Increased TLR Responses During Acute P. falciparum Infection.

PBMCs were isolated from P. falciparum naturally infected subjects to investigate TLR responses during acute malaria infection. PBMCs obtained from control subjects living in the same endemic area were analyzed in parallel (Fig. 1). With the sole exception of the TLR3 ligand, pI:C, increases in all TLR responses were observed in PBMCs from individuals acutely infected compared to healthy subjects (Fig. 1). Together, these results suggested that P. falciparum infection primes cells to subsequent TLR stimulation.

Fig. 1.
Hyperresponsiveness of PBMCs from symptomatic malaria patients. ELISA analysis of cytokine levels in PBMC supernatants from uninfected health controls (open circles) or P. falciparum acutely infected subjects (closed triangles) after 20 h of stimulation ...

Chemotherapy Reverses Hyperresponsiveness of TLR Responses.

Plasma samples from subjects with acute P. falciparum infection collected before and 3–4 weeks after curative mefloquine chemotherapy were used for evaluation of cytokines. P. falciparum infection led to a significant enhancement of systemic levels of proinflammatory cytokines. All patients reported greatly improved sense of well being and the absence of symptoms after therapy. The clinical characteristics of these patients are listed in Table S1. Coincident with this clinical improvement, cytokine levels were significantly diminished after chemotherapy (Fig. 2A). After curative chemotherapy, cytokine levels produced in response to TLR stimulation were back to baseline levels (Fig. 2B).

Fig. 2.
Cytokine response in symptomatic malaria patients is reversed after curative chemotherapy. (A) Levels of 6 cytokines (TNFα, IL1β, IL6, IL8, IL10, and IL12p70) were determined in the plasma of P. falciparum infected subjects before treatment ...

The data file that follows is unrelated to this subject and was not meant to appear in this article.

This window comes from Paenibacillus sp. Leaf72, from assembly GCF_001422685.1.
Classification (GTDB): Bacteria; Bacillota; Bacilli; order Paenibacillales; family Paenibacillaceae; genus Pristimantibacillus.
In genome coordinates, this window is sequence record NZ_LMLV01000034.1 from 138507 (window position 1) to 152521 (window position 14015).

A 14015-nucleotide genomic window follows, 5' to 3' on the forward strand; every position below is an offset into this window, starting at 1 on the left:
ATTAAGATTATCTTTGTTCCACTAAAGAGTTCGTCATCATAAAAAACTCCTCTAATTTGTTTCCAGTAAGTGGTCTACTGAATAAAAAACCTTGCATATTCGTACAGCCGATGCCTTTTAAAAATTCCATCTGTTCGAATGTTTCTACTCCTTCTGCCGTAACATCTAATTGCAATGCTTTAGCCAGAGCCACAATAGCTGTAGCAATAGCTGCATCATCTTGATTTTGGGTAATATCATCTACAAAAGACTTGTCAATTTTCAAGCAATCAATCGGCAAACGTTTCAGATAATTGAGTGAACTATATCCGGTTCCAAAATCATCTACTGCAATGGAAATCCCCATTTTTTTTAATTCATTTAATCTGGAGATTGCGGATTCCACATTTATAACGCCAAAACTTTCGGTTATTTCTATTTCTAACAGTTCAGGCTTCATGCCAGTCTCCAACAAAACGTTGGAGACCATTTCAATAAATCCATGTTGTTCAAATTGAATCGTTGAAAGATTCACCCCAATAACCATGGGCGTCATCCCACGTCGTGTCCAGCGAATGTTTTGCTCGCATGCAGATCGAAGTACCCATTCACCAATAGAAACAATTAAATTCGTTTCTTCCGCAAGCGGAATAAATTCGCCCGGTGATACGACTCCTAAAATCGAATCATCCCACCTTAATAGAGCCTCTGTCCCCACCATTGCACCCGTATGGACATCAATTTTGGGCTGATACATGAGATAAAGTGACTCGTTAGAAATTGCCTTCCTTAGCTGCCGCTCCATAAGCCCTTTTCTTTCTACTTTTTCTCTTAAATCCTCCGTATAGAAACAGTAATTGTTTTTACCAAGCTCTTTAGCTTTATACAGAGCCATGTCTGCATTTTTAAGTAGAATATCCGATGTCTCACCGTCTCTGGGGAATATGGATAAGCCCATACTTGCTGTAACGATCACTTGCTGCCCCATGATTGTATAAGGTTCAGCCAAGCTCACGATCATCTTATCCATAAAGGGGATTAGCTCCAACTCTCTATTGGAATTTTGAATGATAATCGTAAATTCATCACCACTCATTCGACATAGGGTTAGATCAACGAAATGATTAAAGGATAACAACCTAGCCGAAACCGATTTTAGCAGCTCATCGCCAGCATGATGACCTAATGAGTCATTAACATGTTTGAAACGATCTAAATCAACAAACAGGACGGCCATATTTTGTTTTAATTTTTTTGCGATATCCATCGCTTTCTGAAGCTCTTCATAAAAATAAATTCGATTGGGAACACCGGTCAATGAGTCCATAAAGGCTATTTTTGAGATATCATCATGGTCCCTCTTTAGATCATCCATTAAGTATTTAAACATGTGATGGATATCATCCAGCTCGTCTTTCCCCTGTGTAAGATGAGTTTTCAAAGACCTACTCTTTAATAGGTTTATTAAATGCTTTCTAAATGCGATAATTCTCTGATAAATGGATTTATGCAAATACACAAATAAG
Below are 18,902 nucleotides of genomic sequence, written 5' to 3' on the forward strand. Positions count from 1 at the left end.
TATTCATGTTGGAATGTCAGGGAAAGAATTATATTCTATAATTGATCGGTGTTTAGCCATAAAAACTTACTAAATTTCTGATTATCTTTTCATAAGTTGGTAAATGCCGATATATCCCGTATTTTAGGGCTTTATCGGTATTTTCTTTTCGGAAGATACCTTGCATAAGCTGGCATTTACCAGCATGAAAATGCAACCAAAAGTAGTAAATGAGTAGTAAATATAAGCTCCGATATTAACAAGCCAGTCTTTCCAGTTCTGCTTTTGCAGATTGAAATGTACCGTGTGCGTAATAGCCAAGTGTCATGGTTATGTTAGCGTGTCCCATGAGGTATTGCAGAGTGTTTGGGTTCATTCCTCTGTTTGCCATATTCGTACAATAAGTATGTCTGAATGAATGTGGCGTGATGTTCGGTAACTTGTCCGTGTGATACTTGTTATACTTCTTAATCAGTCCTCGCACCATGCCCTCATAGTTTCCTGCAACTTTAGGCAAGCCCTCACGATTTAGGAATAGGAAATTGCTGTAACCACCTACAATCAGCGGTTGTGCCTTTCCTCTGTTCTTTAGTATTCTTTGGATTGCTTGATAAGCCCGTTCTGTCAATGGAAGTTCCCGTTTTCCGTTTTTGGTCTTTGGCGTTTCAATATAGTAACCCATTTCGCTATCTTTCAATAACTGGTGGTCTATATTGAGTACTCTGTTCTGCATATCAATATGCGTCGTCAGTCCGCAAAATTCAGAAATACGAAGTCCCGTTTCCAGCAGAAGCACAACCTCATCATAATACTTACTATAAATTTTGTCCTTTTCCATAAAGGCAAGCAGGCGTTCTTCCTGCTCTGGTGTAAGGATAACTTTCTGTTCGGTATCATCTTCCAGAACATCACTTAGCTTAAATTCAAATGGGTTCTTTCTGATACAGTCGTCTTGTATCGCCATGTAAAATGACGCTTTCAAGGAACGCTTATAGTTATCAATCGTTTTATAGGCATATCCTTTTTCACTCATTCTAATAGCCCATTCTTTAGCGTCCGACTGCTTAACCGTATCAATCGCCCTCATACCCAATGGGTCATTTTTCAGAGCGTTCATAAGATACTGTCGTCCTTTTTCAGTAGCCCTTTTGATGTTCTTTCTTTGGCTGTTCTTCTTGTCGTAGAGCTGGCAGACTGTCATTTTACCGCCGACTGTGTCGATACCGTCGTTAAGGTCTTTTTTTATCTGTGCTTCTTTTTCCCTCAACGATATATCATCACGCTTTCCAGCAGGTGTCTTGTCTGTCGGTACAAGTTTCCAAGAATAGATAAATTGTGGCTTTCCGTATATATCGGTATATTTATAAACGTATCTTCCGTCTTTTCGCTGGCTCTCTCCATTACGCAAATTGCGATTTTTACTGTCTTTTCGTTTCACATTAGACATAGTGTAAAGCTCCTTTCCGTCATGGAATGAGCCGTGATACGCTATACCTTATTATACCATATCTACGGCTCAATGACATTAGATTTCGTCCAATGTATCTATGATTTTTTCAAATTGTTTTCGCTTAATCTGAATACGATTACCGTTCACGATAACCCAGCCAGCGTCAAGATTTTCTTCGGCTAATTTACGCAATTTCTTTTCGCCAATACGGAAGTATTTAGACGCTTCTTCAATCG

TLR/IFN Pathways Are Boosted During Acute Malaria Infection.

To define the mechanism by which malaria mediates up-regulation of proinflammatory cytokines, we profiled mRNA obtained from infected individuals before and after curative chemotherapy. Fig. 2C and Table S2 show a panel of select genes up-regulated as a result of P. falciparum infection. Although neither TLR3 nor TLR9 expression was dramatically altered, TLR7 expression was enhanced approximately 2.6-fold (P < 0.01, data not shown). Statistically significant changes were also observed with TLRs 1, 2, 4, and 8 (P < 0.05). Genes involved in TLR signaling pathways consistently showed changes during P. falciparum infection (Fig. 2C). Expression of CD36, a coreceptor for TLR2 associated with the recognition of malaria parasites and subsequent induction of proinflammatory cytokines (24), was also up-regulated. In addition, we observed enhanced expression of various elements of IFN signaling pathways (Table S2). An analysis of the promoters of the up-regulated genes revealed that a large number of these genes had sites for IFN-inducible transcription factors (Table S3). The transcriptional changes of select genes in TLR or related signal transduction pathways were validated by qPCR (Fig. 2D). To determine if the up-regulation of TLR mRNA results in increased protein expression, we assessed the surface expression of TLR2 and TLR4 by flow cytometry. Expression of TLR2 and TLR4 were significantly augmented in CD11c+/CD14+ monocytes (Fig. 3 and S1).